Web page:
The housing cycle in Australia has peaked, according to Morgan Stanley analysts.
Stricter regulations on lending, slowing immigration and inflated property prices are set to take their toll on the property sector say the wealth management company.
“Despite common belief that lower-for-longer RBA rates will see strong housing conditions persist, we think macroprudential is effectively tightening policy settings,” the bank said.
“Fundamentals are also deteriorating, with slower net migration taking our underlying demand estimate down by 30,000 to 155,000.”
“We are now calling the peak in the housing cycle, and expect further falls in auction clearance rates and house-price momentum, with a negative impact on construction occurring over 2016.”
With resource sector investment experiencing a sharp decline, Morgan Stanley said a slowdown in the housing sector would come at an awkward time when the economy was trying to escape drags on gross domestic product.
The warnings join a growing list of economists saying that weakening property demand in Melbourne and Sydney could lead to an oversupply of housing, especially apartments.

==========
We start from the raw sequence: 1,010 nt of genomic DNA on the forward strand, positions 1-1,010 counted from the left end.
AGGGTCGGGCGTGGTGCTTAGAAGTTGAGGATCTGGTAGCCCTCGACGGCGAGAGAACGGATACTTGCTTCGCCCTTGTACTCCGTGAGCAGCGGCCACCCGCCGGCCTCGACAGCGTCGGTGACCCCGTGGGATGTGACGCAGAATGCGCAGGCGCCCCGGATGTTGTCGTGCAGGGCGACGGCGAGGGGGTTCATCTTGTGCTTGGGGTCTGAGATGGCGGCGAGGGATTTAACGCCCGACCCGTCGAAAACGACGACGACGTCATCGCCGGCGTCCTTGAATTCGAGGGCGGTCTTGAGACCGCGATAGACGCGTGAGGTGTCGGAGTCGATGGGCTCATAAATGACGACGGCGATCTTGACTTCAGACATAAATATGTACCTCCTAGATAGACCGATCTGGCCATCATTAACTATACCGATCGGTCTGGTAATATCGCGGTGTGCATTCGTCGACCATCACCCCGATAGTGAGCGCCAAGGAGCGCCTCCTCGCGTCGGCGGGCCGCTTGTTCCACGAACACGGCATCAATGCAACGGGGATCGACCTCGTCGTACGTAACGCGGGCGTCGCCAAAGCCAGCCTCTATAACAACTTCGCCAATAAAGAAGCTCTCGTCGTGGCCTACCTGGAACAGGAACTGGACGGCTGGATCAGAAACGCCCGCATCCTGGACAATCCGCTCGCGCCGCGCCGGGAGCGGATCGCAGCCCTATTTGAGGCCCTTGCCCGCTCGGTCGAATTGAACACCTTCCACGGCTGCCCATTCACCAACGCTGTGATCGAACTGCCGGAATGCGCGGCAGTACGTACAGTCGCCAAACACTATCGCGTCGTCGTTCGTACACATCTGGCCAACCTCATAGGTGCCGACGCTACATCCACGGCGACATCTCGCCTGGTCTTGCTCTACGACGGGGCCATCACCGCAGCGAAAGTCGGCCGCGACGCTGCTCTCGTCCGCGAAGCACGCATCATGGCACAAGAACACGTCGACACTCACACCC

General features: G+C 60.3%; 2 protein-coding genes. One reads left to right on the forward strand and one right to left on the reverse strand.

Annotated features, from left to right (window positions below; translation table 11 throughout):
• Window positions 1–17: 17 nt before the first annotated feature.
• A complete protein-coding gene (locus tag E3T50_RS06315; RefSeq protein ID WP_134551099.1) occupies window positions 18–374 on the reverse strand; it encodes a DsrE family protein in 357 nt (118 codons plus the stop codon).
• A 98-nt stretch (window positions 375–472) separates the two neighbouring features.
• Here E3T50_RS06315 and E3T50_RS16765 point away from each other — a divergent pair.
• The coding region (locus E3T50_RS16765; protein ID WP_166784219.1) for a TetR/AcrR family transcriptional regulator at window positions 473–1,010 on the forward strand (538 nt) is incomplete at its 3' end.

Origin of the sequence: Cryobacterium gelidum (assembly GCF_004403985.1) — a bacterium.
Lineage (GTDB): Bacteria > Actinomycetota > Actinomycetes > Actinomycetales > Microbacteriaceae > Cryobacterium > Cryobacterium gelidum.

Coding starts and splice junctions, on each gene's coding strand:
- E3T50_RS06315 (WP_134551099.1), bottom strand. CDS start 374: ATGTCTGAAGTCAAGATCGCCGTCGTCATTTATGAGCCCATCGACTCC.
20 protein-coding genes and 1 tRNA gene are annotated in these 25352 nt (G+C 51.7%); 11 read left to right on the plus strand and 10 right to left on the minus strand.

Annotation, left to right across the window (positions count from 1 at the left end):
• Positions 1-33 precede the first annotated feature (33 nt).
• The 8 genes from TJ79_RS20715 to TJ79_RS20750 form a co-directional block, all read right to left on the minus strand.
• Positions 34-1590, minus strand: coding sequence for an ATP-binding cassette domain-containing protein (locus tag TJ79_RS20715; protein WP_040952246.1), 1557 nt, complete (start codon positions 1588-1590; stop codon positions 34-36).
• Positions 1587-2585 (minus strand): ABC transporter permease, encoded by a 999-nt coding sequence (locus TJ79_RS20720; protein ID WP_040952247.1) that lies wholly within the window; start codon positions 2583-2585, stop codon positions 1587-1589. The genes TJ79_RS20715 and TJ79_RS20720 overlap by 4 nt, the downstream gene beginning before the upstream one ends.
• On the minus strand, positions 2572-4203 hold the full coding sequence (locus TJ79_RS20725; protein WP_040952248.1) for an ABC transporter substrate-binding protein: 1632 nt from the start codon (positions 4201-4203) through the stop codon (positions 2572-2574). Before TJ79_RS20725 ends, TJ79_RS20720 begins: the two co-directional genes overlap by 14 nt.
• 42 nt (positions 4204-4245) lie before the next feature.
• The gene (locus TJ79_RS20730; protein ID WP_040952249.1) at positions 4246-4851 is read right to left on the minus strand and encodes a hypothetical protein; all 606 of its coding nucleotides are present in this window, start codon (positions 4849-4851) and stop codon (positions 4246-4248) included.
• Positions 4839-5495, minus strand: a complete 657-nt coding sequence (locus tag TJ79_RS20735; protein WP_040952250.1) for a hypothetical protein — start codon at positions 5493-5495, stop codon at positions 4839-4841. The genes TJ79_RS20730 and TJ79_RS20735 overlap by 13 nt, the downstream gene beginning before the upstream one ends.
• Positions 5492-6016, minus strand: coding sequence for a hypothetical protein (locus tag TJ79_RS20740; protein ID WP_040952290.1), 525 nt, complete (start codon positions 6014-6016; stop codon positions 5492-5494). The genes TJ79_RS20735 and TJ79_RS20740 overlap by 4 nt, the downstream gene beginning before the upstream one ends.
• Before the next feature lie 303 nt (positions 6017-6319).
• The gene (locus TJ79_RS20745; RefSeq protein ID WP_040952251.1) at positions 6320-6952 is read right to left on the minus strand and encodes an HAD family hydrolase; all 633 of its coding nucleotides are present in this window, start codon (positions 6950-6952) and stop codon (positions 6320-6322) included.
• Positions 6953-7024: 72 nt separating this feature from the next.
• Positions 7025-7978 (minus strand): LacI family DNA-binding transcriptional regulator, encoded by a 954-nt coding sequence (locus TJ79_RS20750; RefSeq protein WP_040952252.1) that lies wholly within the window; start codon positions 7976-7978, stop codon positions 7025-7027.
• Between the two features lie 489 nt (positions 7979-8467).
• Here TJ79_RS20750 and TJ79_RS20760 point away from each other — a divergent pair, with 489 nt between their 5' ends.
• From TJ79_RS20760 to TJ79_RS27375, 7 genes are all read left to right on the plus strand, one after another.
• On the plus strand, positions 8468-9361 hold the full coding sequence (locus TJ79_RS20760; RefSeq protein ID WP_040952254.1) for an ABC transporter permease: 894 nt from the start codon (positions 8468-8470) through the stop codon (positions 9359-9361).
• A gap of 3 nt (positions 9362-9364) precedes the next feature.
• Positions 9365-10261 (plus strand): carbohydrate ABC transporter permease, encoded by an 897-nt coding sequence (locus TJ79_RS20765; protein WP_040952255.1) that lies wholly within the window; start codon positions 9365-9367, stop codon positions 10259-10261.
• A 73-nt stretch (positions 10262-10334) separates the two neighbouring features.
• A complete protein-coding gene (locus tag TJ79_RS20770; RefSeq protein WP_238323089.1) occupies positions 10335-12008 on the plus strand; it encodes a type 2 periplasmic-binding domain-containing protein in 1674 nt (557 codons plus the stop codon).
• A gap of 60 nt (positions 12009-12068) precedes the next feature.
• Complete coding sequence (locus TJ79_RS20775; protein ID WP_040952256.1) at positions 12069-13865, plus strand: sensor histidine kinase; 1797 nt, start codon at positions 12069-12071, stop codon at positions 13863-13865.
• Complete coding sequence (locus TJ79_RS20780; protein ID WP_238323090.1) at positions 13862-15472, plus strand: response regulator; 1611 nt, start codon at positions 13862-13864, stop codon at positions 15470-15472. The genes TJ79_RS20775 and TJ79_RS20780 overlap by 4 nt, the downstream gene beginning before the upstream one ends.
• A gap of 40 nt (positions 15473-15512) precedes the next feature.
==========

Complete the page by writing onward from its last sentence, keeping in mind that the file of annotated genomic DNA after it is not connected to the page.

Across the nation, auction clearance rates have been dropping, they were around 80 per cent in April but are not hovering at around 70 per cent.
Statistics also show that tighter lending requirements for investor loans has seen investor loan growth drop from 29.6 per cent in April to 16.5 per cent in July.
While Morgan Stanley say the national housing cycle is peaking now or about to peak, it’s fair to say it has well and truly peaked in cities and regions outside of Melbourne and Sydney reflecting the country’s two-speed property sector.
The two biggest capitals are way ahead of the rest, with Perth and Darwin actually going backwards for 2015.